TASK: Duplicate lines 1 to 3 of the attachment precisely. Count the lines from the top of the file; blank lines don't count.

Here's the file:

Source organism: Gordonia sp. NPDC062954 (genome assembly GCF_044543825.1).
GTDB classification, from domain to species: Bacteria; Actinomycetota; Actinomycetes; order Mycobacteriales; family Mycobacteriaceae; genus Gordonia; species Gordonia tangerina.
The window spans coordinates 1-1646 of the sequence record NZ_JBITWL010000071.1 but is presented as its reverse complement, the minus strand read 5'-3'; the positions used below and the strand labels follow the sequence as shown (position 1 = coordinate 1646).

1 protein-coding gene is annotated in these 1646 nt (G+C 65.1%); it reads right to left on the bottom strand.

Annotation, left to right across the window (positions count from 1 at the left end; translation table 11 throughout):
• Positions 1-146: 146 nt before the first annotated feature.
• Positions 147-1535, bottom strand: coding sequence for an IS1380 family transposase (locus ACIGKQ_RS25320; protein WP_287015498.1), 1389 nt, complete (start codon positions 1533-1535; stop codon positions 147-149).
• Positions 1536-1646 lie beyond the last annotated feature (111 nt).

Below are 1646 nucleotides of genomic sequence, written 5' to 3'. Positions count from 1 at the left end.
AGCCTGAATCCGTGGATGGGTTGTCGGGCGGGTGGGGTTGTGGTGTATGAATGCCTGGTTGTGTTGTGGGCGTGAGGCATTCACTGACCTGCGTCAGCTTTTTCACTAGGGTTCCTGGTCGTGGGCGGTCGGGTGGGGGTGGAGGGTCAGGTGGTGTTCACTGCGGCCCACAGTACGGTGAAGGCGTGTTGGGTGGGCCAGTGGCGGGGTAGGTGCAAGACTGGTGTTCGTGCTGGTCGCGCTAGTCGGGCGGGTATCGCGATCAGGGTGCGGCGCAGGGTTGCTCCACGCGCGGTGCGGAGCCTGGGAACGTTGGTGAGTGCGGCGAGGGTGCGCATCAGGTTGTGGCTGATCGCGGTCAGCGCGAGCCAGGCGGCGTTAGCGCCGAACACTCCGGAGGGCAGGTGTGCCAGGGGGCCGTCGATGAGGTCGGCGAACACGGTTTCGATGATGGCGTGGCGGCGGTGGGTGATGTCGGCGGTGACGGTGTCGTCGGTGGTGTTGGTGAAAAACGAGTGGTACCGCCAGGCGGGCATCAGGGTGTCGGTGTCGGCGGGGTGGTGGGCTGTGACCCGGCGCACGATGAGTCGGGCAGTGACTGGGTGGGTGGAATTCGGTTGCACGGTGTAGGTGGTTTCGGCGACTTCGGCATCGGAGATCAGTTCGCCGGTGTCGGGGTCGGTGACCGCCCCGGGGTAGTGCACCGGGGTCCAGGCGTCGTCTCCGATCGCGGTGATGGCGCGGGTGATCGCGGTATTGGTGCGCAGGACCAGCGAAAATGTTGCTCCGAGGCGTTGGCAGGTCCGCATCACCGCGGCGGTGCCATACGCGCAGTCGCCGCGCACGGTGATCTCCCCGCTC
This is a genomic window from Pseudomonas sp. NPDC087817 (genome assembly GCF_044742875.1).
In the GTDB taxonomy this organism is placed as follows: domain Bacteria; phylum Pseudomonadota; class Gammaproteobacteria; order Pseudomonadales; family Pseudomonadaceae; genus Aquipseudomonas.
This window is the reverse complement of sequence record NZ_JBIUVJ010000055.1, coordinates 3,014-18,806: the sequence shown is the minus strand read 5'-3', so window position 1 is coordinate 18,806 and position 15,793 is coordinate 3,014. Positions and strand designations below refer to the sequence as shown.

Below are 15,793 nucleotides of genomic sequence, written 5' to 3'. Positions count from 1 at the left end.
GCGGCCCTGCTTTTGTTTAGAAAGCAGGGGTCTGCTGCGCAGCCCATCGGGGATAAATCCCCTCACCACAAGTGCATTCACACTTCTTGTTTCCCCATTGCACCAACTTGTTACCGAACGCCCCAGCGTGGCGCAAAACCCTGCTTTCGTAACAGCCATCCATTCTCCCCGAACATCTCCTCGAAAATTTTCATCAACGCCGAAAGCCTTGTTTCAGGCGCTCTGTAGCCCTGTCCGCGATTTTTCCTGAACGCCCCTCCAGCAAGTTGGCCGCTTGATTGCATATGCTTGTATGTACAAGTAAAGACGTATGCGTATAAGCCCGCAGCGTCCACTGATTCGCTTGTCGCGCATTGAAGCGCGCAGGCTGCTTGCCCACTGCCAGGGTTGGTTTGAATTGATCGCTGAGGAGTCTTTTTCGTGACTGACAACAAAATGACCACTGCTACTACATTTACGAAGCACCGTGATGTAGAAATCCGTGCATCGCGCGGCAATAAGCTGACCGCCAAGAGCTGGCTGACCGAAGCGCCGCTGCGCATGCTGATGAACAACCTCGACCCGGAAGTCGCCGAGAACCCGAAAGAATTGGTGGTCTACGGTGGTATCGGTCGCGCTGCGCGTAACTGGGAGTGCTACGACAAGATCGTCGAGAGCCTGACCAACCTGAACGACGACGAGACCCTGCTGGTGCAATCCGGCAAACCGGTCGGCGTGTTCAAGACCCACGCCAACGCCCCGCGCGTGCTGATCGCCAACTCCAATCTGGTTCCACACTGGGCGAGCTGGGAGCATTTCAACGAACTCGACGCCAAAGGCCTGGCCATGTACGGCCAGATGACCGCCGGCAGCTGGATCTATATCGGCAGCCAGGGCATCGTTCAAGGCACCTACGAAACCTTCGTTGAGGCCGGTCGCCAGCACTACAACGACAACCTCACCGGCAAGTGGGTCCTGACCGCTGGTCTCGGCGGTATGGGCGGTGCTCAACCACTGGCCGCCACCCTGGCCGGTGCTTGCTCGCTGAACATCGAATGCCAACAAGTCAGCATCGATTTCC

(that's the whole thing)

Source organism: Gordonia sp. NPDC062954 (genome assembly GCF_044543825.1).
GTDB classification, from domain to species: Bacteria; Actinomycetota; Actinomycetes; order Mycobacteriales; family Mycobacteriaceae; genus Gordonia; species Gordonia tangerina.
The window spans coordinates 1-1646 of the sequence record NZ_JBITWL010000071.1 but is presented as its reverse complement, the minus strand read 5'-3'; the positions used below and the strand labels follow the sequence as shown (position 1 = coordinate 1646).